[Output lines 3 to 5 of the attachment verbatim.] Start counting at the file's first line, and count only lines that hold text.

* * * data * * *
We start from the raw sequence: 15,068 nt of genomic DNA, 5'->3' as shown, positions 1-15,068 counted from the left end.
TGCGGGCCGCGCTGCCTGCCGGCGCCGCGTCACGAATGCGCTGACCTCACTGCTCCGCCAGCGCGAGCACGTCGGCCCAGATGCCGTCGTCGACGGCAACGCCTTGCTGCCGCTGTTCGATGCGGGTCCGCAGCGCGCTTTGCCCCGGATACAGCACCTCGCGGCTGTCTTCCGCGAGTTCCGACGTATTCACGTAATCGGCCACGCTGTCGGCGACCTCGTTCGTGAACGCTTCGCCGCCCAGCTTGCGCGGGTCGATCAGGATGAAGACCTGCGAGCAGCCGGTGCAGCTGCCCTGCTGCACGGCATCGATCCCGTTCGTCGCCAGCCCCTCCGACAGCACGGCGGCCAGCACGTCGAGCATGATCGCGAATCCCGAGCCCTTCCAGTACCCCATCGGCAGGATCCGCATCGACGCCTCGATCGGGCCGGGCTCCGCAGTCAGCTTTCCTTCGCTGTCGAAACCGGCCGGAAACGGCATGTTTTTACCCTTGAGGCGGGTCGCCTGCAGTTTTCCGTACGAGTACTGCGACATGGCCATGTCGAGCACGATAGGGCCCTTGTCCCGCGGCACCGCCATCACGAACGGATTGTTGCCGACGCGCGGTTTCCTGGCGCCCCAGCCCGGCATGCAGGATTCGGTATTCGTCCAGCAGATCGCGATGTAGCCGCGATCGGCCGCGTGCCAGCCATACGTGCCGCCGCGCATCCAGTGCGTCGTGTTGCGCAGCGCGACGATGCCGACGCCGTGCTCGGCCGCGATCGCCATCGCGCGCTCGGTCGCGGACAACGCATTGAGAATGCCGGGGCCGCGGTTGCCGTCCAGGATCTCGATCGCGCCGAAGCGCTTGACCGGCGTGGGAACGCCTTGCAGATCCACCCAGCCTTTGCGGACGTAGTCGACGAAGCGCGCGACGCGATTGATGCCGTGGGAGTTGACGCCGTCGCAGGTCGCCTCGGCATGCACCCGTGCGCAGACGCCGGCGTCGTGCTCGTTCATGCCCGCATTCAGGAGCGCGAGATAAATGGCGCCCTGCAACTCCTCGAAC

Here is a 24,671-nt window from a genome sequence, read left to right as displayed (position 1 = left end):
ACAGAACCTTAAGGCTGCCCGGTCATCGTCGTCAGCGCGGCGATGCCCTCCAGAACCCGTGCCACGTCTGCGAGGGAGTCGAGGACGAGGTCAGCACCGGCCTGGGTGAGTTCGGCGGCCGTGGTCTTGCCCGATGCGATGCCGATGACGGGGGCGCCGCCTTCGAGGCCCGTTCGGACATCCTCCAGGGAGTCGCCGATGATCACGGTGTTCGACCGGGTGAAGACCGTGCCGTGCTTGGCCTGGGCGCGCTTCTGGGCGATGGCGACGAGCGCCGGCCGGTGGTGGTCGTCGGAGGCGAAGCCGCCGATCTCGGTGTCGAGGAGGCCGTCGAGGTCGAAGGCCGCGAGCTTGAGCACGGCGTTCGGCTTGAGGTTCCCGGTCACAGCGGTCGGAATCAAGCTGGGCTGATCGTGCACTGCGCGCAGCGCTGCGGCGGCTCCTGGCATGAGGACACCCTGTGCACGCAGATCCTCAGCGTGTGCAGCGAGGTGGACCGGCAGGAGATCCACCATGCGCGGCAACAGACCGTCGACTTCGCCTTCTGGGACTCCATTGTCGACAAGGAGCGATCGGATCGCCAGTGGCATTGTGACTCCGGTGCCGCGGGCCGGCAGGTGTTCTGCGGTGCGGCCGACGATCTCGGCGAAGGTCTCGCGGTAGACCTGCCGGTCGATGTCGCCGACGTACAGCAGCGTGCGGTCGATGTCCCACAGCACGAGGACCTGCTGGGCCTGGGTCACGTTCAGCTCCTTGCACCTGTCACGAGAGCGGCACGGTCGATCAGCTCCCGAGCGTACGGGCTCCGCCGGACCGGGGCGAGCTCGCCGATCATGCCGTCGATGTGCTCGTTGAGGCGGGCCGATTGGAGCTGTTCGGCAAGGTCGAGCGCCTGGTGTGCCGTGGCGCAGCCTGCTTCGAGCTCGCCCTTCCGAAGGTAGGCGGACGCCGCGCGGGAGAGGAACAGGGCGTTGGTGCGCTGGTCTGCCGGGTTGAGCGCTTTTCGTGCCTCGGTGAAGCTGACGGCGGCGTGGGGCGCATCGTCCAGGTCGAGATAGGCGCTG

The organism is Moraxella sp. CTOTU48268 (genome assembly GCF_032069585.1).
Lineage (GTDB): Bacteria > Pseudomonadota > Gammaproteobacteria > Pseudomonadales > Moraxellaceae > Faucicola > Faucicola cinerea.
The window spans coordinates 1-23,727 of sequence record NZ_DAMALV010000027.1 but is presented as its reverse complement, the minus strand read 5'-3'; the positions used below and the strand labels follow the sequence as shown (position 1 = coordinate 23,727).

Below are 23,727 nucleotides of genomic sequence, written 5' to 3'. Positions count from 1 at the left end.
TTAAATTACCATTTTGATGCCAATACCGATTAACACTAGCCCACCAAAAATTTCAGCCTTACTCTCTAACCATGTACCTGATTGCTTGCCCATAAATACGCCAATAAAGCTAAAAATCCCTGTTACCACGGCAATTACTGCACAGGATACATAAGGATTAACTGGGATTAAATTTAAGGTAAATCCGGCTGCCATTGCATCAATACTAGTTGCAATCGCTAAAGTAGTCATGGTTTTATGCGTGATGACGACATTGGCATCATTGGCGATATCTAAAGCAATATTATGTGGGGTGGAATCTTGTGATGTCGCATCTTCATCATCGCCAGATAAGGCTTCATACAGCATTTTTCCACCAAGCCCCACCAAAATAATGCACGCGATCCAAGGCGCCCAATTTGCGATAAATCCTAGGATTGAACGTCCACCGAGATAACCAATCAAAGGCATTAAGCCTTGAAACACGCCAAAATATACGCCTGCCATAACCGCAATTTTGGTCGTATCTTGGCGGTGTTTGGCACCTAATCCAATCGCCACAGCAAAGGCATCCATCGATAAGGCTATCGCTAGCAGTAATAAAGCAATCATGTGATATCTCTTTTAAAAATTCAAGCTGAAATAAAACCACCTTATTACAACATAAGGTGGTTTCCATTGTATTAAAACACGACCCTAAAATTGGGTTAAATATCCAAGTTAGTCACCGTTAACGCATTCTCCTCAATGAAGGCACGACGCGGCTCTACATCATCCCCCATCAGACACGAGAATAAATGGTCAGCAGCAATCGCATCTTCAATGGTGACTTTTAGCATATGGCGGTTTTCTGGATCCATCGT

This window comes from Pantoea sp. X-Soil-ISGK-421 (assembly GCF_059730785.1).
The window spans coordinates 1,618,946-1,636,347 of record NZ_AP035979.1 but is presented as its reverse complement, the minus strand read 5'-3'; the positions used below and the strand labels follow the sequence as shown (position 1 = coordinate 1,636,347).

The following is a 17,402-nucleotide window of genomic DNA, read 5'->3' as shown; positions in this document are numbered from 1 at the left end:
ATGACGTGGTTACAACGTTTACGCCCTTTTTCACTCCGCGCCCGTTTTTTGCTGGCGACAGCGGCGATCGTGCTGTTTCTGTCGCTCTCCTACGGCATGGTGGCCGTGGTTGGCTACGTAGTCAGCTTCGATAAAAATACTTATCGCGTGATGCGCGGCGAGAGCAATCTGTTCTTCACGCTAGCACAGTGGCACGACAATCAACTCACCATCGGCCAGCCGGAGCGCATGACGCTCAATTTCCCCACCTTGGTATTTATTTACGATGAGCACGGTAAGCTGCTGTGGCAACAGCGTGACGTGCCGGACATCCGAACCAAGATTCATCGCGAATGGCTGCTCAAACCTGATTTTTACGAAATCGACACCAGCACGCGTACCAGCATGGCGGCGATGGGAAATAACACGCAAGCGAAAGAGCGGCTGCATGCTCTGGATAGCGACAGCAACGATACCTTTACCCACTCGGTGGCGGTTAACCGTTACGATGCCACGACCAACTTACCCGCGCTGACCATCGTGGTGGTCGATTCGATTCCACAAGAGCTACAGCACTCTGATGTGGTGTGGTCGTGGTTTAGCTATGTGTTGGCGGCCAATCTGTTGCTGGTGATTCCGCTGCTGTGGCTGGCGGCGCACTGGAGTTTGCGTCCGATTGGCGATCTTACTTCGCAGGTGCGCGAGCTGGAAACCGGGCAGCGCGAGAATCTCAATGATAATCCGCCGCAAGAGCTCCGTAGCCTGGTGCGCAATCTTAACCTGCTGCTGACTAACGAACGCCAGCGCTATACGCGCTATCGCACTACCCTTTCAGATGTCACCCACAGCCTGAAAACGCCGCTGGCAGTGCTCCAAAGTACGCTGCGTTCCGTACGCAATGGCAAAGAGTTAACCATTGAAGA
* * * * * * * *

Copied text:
Here is a 24,671-nt window from a genome sequence, read left to right as displayed (position 1 = left end):
ACAGAACCTTAAGGCTGCCCGGTCATCGTCGTCAGCGCGGCGATGCCCTCCAGAACCCGTGCCACGTCTGCGAGGGAGTCGAGGACGAGGTCAGCACCGGCCTGGGTGAGTTCGGCGGCCGTGGTCTTGCCCGATGCGATGCCGATGACGGGGGCGCCGCCTTCGAGGCCCGTTCGGACATCCTCCAGGGAGTCGCCGATGATCACGGTGTTCGACCGGGTGAAGACCGTGCCGTGCTTGGCCTGGGCGCGCTTCTGGGCGATGGCGACGAGCGCCGGCCGGTGGTGGTCGTCGGAGGCGAAGCCGCCGATCTCGGTGTCGAGGAGGCCGTCGAGGTCGAAGGCCGCGAGCTTGAGCACGGCGTTCGGCTTGAGGTTCCCGGTCACAGCGGTCGGAATCAAGCTGGGCTGATCGTGCACTGCGCGCAGCGCTGCGGCGGCTCCTGGCATGAGGACACCCTGTGCACGCAGATCCTCAGCGTGTGCAGCGAGGTGGACCGGCAGGAGATCCACCATGCGCGGCAACAGACCGTCGACTTCGCCTTCTGGGACTCCATTGTCGACAAGGAGCGATCGGATCGCCAGTGGCATTGTGACTCCGGTGCCGCGGGCCGGCAGGTGTTCTGCGGTGCGGCCGACGATCTCGGCGAAGGTCTCGCGGTAGACCTGCCGGTCGATGTCGCCGACGTACAGCAGCGTGCGGTCGATGTCCCACAGCACGAGGACCTGCTGGGCCTGGGTCACGTTCAGCTCCTTGCACCTGTCACGAGAGCGGCACGGTCGATCAGCTCCCGAGCGTACGGGCTCCGCCGGACCGGGGCGAGCTCGCCGATCATGCCGTCGATGTGCTCGTTGAGGCGGGCCGATTGGAGCTGTTCGGCAAGGTCGAGCGCCTGGTGTGCCGTGGCGCAGCCTGCTTCGAGCTCGCCCTTCCGAAGGTAGGCGGACGCCGCGCGGGAGAGGAACAGGGCGTTGGTGCGCTGGTCTGCCGGGTTGAGCGCTTTTCGTGCCTCGGTGAAGCTGACGGCGGCGTGGGGCGCATCGTCCAGGTCGAGATAGGCGCTG

The organism is Moraxella sp. CTOTU48268 (genome assembly GCF_032069585.1).